-Death of the Adversary, Hans Keilson
Hans Keilson wrote those words in the Nazi-occupied Europe of WWII. He is speaking of Adolf Hitler (although he never utters his name) and though the words are over 50 years old and from another continent, they resonate clearly, now, after the death of Osama Bin Laden.
First, let me be clear: “I am glad that he is dead.” I remember returning home from tour on the night of September 10, 2001, and waking up to a different world on September 11. We all lost friends and countrymen on that day and the world at large has lost much in it's aftermath. I do not mourn the loss of a terrorist, an enemy, a murderer.
“At the same time, his loss wounds me.” I believe we've all felt a certain pain at the news of his death. “Why?” In a sense, it's a familiar story: vengeance can't bring the dead back to life. While Bin Laden was still at large, we were able to focus on catching him and bringing him to justice. Now, having done so, we are left to face the emptiness that comes with losing your enemy. We feel the loss of the initial tragedy all over again and doubly, since we know this story is over, with no further chance for 'making things right.' We realize, things will never be right. “He has taken a piece of my life with him into his death, irrevocably.”
This was one of the central themes in Kielson's book and one that seems especially relevant today: The idea that we all define ourselves in opposition to an adversary. Keilson feels that, in his role as victim, he needs Hitler as a tormentor to be complete much as the US has relied on Bin Laden as an iconic totem of evil to justify our actions and to cast us in the part of guardians of justice. The question is, will we able to maintain this role without a villain? Could Batman exist without the Joker? Would light provide any sight without the contrast of darkness to give it detail?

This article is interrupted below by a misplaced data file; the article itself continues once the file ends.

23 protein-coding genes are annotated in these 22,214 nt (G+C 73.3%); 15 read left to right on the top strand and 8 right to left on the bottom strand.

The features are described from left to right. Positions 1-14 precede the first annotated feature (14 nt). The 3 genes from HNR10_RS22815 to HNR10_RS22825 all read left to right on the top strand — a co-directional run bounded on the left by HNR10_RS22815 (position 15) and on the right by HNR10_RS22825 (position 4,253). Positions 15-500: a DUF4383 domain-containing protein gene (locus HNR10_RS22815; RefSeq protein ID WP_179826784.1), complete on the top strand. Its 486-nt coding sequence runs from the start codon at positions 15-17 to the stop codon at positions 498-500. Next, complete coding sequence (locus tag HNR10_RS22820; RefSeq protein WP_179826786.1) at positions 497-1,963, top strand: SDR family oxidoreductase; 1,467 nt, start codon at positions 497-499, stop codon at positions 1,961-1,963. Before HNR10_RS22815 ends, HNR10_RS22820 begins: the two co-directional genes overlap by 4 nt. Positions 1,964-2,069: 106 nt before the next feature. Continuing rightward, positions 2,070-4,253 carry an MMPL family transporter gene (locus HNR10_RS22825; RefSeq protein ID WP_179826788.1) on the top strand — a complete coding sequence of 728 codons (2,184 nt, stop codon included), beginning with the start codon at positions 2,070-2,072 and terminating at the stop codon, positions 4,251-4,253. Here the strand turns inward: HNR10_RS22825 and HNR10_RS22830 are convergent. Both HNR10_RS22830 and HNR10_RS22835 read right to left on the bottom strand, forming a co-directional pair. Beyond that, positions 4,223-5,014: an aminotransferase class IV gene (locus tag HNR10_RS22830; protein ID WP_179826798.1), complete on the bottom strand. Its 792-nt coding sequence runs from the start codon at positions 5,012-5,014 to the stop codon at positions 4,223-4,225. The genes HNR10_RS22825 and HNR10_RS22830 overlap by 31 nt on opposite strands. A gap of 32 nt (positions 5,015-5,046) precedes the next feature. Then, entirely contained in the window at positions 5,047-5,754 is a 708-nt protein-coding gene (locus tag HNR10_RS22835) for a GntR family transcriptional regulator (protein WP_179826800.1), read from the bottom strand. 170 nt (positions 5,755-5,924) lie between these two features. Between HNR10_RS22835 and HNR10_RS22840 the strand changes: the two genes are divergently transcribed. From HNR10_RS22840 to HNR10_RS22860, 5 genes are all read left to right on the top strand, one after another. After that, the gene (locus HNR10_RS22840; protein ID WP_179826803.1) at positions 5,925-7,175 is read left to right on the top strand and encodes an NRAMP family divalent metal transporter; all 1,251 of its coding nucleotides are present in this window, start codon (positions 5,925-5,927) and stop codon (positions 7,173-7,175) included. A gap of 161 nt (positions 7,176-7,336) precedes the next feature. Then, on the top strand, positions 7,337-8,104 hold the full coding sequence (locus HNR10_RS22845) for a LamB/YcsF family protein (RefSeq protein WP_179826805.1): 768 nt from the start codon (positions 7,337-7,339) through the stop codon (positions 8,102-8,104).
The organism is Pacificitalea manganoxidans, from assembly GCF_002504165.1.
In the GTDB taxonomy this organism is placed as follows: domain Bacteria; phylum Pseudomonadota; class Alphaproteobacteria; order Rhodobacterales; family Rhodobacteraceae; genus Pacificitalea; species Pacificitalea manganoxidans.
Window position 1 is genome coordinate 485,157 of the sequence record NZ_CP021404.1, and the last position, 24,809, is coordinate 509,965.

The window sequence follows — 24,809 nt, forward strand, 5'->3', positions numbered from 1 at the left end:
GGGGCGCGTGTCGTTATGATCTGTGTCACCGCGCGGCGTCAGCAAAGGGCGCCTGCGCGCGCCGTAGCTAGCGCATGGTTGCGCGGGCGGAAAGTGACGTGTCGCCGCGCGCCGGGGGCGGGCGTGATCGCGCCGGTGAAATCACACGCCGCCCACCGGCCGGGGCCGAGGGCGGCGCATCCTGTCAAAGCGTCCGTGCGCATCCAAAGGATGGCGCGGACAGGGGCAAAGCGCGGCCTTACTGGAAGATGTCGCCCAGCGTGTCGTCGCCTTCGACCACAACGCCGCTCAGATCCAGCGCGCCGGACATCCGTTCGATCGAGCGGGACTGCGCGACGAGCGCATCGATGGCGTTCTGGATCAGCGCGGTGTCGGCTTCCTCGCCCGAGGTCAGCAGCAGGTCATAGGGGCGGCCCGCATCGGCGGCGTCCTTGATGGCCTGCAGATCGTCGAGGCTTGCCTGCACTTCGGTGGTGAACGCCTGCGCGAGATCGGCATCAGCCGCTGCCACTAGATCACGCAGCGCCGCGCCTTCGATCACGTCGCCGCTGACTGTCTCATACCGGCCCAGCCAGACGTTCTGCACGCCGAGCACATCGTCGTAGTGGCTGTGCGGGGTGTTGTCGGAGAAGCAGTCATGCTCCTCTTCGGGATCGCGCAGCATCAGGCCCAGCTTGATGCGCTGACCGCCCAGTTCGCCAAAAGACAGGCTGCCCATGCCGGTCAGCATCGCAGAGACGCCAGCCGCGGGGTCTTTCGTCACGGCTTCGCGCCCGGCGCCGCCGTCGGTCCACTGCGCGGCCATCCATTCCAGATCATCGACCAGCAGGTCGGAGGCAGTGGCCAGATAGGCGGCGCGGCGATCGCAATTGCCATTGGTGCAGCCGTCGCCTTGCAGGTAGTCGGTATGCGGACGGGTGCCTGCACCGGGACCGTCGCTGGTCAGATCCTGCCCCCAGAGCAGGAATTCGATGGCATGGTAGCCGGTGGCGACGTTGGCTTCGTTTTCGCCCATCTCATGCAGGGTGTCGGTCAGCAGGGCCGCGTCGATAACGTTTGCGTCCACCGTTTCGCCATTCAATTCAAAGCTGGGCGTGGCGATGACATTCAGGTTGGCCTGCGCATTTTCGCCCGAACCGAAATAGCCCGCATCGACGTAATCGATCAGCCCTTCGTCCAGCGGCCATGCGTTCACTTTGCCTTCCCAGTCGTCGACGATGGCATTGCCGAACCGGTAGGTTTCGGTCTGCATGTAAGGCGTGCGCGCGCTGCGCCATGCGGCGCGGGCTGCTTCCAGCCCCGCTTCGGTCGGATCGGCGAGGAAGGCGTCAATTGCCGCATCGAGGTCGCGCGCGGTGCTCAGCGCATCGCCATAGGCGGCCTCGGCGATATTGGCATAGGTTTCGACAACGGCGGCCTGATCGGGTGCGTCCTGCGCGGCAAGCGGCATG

More importantly, have we become better, stronger, more just people in the last ten years? Has our villain made us more heroic? These are troubling questions if we examine them honestly. Living in the immediate vicinity of the WTC attacks, I saw bravery, heroism and compassion unlike anything I've ever seen before or since. The “post 9/11”, “pre-war in Afghanistan” period was a very hopeful one for our country. The following years, however, have been less than hopeful. I don't have the heart to list our lowest moments from this decade but I think it's fair to say that we haven't always honored our fallen brothers and sisters. Going forward, I hope we can honor them by working together to build a kinder, more compassionate country with a transparent and honest political system at it's heart.
“And a grain of his death has scattered it's dismaying seed within me.”
Although I am glad that the world no longer has Osama Bin Laden plotting the deaths of innocent Americans, I am not out celebrating his death. This was the most surreal part of the last few weeks for me. Seeing people taking to the streets to cheer and high-five over his death. Call me a killjoy but these events seem to call for a more sober, measured reaction. We've suffered a tragedy, watched our country fall into political and economic turmoil while we've spent billions and countless human lives chasing an enemy. Upon killing him, we find ourselves resembling him more than we'd like to admit. If we revel in killing, in torturing, in being defined by our enemies, then we are letting them win in the most insidious of ways: by defeating ourselves.